Mel Bryan of Cambridgeshire’s Alconbury Telecom has done some homework on how much money is really available to get high speed broadband to most if not all the homes in Britain, which I am pleased to reproduce here.
Mel said: “I have analysed the rural population of Cambridgeshire and concluded that half the population (Ofcom 47%) live in villages of less than 1,000 dwellings which can’t therefore meet BT’s current requirement of 1,000 signatures per exchange to demand BT Infinity – some 130,000 dwellings (CCC’s statistics dept).
“Digital Britain/Next Generation Access (NGA) report estimates the average cost of providing SFBB (superfast broadband) to a rural dwelling is £1,750 per dwelling.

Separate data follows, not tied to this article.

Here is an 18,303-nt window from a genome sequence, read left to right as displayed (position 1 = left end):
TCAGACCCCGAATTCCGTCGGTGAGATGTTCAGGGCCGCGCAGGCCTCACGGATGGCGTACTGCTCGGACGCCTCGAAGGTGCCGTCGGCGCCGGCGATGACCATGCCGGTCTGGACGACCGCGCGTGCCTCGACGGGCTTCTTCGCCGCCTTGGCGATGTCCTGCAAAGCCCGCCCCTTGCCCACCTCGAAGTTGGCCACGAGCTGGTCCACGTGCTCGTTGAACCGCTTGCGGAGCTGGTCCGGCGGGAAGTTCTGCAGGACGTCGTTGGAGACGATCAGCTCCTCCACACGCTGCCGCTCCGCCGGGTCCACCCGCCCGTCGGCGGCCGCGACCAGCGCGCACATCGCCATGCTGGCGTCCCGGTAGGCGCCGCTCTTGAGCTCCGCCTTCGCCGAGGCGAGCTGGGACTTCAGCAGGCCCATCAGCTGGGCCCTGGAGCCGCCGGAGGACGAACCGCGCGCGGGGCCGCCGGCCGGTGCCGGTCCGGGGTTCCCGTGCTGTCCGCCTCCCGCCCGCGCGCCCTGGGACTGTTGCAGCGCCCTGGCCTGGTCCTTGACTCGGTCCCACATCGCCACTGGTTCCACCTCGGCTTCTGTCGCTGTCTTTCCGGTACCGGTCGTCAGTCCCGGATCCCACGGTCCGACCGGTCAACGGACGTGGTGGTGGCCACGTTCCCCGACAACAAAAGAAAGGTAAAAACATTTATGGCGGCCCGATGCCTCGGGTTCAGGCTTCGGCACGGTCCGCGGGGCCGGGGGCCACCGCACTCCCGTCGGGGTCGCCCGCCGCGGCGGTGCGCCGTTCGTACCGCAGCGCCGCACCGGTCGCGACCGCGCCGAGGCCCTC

“What we have now on the table for Cambridgeshire is:
|Central Government (BDUK)
||£51 per dwelling
||£153 per dwelling
||£333 per dwelling
|Total per dwelling
“So we have a shortfall in funding of £1,213 per dwelling.
“The government have set a target that every home should have a minimum speed of 2Mbps by 2015; this is totally inadequate to provide acceptable response times now, let alone in four years time when the internet will be unrecognisable compared to today.
“It’s also technically impossible to provide that without fibre to every BT street cabinet – typically today’s rural dwelling in Cambridgeshire see speeds of 0 to <2Mbs if they live more than 3km from their local exchange.”
Perhaps some other counties would like to do the sums and see how they add up. That should help manage expectations. And provoke some questions.